Applying Weighted PCA on Multiclass Classification for Intrusion Detection

Applying Weighted PCA on Multiclass Classification for Intrusion Detection

Mohsen Moshki (Iran University of Science and Technology, Iran), Mehran Garmehi (Iran University of Science and Technology, Iran) and Peyman Kabiri (Iran University of Science and Technology, Iran)
DOI: 10.4018/978-1-60960-836-1.ch009
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In this chapter, application of Principal Component Analysis (PCA) and one of its extensions on intrusion detection is investigated. This extended version of PCA is modified to cover an important shortcoming of traditional PCA. In order to evaluate these modifications, it is mathematically proved that these modifications are beneficial and later on a known dataset such as the DARPA99 dataset is used to verify results experimentally. To verify this approach, initially the traditional PCA is used to preprocess the dataset. Later on, using a simple classifier such as KNN, the effectiveness of the multiclass classification is studied. In the reported work, instead of traditional PCA, a revised version of PCA named Weighted PCA (WPCA) will be used for feature extraction. The results from applying the aforementioned method to the DARPA99 dataset show that this approach results in better accuracy than the traditional PCA when a number of features are limited, a number of classes are large, and a population of classes is unbalanced. In some situations WPCA outperforms traditional PCA by more than 1% in accuracy.
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Feature selection and feature reduction techniques are two major approaches to increase the performance of pattern recognition systems. Processing power needed by supervised and unsupervised learning algorithms has a close and direct relation with the number of features within the dataset. If it was possible to eliminate some of the less informative features or to reduce the total number of features, then it would lead to a dramatic reduction in the processing power required by pattern recognition systems used for intrusion detection. The advantages of feature reduction are not limited to faster processing but in some cases it may result in more accuracy. When the size of dataset is small, large of number of the features may confuse the classifier. Some classifiers such as Multi Layer Perceptron (MLP) are sensitive to the ratio of the number of features to the number of database records. In these cases, feature reduction can be used as a solution to decrease this ratio for better classification.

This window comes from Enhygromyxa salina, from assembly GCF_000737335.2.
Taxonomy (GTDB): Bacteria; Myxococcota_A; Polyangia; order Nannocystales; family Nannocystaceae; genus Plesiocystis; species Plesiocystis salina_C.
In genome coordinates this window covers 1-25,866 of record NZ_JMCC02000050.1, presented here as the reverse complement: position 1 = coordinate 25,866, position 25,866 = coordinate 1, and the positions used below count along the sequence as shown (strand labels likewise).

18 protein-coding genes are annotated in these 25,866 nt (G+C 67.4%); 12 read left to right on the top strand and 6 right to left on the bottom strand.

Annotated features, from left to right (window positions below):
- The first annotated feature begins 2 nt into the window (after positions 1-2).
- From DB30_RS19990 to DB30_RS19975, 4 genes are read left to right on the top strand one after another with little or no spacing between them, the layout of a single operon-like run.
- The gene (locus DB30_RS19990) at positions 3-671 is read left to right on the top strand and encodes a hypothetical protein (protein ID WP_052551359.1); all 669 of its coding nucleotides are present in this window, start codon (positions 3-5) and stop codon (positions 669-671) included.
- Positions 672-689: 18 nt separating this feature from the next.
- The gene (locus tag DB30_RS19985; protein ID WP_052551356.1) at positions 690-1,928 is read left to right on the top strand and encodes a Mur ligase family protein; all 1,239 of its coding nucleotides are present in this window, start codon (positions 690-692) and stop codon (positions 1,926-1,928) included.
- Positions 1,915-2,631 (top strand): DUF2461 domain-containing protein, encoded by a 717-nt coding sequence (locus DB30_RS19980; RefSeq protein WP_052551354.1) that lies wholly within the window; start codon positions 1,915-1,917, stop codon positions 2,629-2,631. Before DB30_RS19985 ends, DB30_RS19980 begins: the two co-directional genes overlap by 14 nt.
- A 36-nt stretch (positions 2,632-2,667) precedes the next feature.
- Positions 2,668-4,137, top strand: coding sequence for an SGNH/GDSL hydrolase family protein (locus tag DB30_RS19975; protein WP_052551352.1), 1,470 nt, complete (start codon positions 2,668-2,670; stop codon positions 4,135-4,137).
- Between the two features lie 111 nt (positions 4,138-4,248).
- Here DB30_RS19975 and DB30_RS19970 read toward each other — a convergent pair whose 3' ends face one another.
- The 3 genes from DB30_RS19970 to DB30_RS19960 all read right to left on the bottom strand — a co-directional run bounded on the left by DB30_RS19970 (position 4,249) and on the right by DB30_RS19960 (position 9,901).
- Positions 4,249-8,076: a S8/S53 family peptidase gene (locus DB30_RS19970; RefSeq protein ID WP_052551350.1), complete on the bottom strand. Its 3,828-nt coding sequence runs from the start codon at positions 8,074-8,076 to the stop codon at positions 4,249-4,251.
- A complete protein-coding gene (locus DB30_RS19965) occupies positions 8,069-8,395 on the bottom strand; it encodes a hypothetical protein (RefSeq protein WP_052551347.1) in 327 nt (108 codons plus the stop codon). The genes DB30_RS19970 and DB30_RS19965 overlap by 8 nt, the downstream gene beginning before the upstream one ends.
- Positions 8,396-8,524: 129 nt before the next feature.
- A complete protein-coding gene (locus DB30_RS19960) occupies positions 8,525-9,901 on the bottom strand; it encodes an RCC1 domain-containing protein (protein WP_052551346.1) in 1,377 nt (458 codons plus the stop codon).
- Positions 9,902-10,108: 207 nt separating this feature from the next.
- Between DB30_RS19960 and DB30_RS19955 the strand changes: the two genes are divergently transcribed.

Principal Component Analysis (PCA) is a well known feature extraction and reduction algorithm. PCA is an unsupervised algorithm and its transformation process is neither related to the population of the dataset nor number of the classes in the dataset. Although PCA extracts new features that make it possible to discriminate patterns more precisely, but there is no guarantee to increase class discrepancy. In this work, a simple modification to traditional PCA is used to remove this shortcoming. This version of PCA is a supervised extension that uses a weighting scheme by considering population of classes. After applying PCA to reduce the number of features, K-Nearest Neighbor (KNN) is used to classify samples. KNN is a simple instance-based method for object classification. Classification is a supervised task which tags new instances according to previously instances encountered by a classifier. KNN classifies each instance based on the learned pattern from its neighbors. In fact, this approach classifies each input based on the votes given by its neighbors.

First section of this paper is devoted to the related works in this area of research. After getting familiar with the scope of the problem, traditional PCA as a feature reduction method and KNN as a general purpose classifier will be introduced. In the following sections a simple and essential modification on PCA will be introduced. It will be proved that this modification is beneficial, and to do so, some practical studies will be presented. Finally, chapter will be concluded by presenting results and drawing the path to the future studies.

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